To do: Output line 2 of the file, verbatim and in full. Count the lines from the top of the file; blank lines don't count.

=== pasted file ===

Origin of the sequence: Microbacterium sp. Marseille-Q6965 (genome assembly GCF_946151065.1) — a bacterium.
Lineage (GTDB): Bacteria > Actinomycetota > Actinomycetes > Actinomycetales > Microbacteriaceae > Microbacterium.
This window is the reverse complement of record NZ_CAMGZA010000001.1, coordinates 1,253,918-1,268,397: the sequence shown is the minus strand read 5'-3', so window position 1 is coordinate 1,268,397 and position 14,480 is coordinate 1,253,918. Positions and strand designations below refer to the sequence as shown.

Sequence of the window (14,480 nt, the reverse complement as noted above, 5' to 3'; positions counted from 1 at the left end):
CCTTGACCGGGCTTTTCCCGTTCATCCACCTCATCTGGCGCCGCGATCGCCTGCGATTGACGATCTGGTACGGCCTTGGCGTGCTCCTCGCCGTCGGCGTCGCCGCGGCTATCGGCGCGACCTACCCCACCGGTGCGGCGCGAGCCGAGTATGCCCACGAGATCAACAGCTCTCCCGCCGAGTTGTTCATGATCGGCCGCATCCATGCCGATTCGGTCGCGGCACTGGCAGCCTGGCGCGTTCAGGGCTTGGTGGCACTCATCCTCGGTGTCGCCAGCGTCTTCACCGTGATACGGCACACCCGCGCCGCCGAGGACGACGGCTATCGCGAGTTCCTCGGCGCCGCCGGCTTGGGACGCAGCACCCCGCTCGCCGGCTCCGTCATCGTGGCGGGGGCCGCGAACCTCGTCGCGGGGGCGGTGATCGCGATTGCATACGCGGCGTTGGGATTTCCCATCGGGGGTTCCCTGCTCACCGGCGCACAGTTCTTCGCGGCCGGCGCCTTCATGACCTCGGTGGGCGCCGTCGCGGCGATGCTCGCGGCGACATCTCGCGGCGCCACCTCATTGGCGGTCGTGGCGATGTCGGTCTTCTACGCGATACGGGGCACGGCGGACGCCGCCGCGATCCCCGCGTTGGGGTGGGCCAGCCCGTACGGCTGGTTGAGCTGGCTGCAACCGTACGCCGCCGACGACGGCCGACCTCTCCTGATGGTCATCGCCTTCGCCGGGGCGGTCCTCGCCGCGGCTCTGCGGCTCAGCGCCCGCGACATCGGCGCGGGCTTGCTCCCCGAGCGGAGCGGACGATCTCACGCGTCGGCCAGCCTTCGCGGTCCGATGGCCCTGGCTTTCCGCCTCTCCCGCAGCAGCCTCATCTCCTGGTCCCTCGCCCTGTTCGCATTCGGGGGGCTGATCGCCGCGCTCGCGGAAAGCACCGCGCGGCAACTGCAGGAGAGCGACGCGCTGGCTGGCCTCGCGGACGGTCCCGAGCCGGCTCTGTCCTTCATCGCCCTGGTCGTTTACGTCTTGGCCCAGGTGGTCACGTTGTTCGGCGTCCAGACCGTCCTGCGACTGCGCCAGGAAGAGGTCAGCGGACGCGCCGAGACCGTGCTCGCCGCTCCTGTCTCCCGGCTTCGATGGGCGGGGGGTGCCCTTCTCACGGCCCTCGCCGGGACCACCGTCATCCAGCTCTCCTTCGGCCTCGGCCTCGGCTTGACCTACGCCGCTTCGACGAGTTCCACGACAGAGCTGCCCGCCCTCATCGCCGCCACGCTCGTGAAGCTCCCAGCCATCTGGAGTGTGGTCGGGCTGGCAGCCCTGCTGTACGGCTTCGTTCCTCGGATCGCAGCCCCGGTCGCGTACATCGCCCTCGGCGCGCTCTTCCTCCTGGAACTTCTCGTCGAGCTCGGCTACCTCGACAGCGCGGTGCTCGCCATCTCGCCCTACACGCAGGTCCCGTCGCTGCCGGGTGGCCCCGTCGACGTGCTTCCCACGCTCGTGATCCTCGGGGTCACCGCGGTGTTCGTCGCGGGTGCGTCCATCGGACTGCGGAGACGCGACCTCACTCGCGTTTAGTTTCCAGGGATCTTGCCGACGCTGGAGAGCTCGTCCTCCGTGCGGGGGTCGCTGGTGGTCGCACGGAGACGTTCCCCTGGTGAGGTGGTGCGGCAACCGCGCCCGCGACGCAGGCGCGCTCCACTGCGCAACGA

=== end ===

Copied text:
Lineage (GTDB): Bacteria > Actinomycetota > Actinomycetes > Actinomycetales > Microbacteriaceae > Microbacterium.